Here's an example of what someone's preferences might look like:

Karen's communication preferences:
• In general, I prefer you email rather than instant message me, unless you have an urgent or quick question. Do not copy me on emails unless I've requested you do so for a particular project or task.
• I prefer to turn off automatic email notification and check my inbox every couple of hours. So if you need something immediately, please use IM, call me, or come by my desk (unless I have a "Do Not Disturb" status on my IM.)
• I do not automatically check email in the evening or weekends unless I'm working on an urgent project. So if you need me during off hours, please call my cell.
• I like to meet face-to-face whenever possible and take walks if possible.

2. Find out how your team members prefer to communicate.
Ideally, your entire team can have a candid discussion on communication preferences. Be sure to bring up recurring problems. For example, perhaps folks use email instead of a collaboration site for routine project updates. I guarantee you will find plenty of examples of problems and misunderstandings.

Afterwards, ask each team member to write up a snapshot of communication preferences similar to the one above. Now, it doesn't mean that everyone will be treated exactly as they want. If a subordinate prefers email and the boss prefers instant messaging, well, the boss always wins. The goal here is bring something mysterious out into the open and provide the input needed for the next step.

3. Write general communication guidelines for your team.
Now your team can create some general guidelines. If your organization already has communication policies, of course, you should adhere to them. (I have found many companies have good communication guidelines, but unless your boss follows them and expects others to, your team probably ignores them.)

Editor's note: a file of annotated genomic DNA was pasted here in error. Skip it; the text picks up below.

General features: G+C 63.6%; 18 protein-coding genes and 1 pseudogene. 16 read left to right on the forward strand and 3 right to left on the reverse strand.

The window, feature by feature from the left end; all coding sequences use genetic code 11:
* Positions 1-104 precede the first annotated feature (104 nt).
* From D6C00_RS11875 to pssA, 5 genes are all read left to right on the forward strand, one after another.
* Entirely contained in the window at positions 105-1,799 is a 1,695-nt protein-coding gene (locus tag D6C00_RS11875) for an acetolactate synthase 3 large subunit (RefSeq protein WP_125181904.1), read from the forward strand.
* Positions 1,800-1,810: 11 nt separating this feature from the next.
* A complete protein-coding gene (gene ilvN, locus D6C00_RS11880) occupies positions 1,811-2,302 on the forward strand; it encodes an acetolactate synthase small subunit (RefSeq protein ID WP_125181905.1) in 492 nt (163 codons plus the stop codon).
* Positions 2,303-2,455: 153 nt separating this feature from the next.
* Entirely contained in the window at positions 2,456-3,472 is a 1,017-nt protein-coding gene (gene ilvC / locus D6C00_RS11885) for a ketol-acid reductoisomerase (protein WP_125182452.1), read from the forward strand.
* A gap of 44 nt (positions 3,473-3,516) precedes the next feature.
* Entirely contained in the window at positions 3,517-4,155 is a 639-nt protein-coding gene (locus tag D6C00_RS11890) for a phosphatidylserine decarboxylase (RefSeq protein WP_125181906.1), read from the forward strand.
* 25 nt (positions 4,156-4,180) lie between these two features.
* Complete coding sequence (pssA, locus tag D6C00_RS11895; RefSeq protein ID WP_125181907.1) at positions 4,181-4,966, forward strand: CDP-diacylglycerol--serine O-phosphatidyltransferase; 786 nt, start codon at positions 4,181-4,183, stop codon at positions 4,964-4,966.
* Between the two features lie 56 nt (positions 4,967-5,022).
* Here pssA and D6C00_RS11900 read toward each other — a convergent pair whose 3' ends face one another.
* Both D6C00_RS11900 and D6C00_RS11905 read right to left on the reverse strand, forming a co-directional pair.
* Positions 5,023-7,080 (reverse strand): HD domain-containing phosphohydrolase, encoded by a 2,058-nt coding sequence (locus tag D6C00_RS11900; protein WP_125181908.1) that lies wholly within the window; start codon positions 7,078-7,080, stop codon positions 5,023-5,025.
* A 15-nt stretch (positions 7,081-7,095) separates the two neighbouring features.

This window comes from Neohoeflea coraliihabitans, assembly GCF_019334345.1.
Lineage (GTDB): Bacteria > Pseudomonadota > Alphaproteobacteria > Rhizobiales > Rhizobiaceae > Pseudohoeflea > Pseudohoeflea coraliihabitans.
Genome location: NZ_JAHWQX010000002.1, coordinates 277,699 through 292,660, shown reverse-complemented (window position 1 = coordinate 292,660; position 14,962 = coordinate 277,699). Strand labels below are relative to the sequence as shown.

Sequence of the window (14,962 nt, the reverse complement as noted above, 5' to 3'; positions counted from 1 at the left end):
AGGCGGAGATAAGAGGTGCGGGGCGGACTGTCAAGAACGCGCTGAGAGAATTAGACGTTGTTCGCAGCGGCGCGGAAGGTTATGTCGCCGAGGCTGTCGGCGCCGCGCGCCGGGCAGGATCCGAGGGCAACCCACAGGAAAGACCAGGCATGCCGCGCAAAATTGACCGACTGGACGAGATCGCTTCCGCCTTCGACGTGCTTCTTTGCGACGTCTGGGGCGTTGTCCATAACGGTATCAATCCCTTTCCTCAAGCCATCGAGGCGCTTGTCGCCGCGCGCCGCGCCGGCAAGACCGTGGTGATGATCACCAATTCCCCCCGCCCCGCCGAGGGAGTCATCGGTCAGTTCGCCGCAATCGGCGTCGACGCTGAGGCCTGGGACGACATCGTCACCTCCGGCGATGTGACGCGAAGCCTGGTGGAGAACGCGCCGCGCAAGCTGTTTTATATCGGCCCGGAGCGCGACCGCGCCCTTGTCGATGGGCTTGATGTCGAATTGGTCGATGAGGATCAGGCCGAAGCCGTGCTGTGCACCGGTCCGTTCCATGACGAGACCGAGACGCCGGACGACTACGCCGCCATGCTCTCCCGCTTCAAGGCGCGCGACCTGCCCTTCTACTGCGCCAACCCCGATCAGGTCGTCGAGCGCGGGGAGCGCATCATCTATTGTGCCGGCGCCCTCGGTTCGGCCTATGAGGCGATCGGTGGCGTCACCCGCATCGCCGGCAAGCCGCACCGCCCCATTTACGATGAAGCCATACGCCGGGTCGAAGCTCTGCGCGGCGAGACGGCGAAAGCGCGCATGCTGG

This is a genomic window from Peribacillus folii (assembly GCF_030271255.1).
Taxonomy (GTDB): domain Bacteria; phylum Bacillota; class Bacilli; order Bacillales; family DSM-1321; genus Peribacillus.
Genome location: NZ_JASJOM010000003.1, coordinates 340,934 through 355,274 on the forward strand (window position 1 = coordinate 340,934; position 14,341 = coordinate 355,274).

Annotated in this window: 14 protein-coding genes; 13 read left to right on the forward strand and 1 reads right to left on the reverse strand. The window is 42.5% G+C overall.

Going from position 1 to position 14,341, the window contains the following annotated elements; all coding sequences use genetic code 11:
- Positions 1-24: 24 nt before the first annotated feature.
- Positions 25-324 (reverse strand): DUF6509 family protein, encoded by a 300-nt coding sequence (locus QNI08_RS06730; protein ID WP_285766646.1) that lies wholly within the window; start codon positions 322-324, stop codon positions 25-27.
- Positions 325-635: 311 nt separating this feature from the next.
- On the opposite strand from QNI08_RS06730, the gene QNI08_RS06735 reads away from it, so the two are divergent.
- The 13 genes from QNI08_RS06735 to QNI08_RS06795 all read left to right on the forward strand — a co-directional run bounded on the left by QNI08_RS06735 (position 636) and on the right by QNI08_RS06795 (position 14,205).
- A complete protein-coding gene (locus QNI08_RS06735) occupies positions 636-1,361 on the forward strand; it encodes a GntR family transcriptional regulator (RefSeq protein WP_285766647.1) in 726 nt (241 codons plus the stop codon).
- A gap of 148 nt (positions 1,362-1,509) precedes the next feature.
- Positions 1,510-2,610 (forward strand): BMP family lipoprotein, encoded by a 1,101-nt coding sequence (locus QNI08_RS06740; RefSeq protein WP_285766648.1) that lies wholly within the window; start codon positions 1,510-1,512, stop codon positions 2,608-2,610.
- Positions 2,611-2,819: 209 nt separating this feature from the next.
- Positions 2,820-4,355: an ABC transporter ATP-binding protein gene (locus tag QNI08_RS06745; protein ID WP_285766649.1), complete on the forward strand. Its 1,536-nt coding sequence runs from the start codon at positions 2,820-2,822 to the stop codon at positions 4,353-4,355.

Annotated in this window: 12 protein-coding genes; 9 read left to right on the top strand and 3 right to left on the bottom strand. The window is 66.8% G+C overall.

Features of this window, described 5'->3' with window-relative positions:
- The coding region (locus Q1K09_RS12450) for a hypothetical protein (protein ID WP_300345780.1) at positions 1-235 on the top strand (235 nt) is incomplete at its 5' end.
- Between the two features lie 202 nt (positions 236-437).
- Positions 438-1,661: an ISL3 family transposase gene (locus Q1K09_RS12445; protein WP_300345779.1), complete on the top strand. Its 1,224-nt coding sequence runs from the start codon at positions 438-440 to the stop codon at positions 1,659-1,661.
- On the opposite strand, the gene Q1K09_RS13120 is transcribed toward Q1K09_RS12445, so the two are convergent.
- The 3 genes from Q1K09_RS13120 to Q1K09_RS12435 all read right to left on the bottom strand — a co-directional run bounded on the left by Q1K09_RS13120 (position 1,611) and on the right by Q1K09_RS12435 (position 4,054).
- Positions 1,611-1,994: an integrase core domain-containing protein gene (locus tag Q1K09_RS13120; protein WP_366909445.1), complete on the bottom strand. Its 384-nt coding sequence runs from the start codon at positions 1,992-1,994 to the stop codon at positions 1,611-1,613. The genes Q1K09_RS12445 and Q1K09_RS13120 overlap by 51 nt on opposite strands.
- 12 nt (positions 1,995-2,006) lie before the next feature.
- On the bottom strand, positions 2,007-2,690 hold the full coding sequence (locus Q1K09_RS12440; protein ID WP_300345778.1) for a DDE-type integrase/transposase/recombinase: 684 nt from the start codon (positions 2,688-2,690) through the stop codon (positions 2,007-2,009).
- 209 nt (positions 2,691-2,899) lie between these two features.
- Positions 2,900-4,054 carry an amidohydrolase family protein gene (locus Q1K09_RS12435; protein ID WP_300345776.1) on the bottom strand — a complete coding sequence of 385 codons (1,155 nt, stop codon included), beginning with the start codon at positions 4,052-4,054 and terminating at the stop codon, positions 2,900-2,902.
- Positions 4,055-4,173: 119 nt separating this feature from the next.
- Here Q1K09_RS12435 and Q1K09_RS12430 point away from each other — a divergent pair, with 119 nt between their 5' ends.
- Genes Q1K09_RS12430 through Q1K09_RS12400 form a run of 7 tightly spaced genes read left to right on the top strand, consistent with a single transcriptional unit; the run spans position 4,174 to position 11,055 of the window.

Creating these guidelines should be a group project with the goal of obtaining as much consensus as possible. You will want to make it clear that the team's "rules of the road" supersede individual preferences. For example, if Dan prefers instant messaging, he still needs to respond to emails, unless your group decides to eliminate them altogether. Of course, your team could come up with its guidelines without listing individual preferences. But I find it helpful to know what people like first.

Your team's guidelines should be simple, such as:
• General project updates should be posted in a collaboration site rather than emailed.
• Team members should use "Do Not Disturb", "On Deadline," or similar status updates to indicate when they do not want to be interrupted. Other team members should make every effort to respect these requests.
• Team members are expected to respond to emails from other team members by close of day (or early the next day for emails sent late in the day).
• Avoid routinely sending emails that just say "thanks" - it's understood.

Don't get too carried away with the guidelines. You can also include more general advice, such as these email rules from Google's Eric Schmidt and Jonathan Rosenberg.

Unfortunately, a lot of bosses are not great communicators, which might make it challenging to raise this issue. Focus on the productivity benefits. If you think your discussion will get too heated or political, ask if you can bring in a facilitator.

The important thing is for you and your team to stop making assumptions. Post your team's communication guidelines and individual preferences. Tweak them regularly. Reducing the barriers to effective communication will ease frustration and make your team more productive.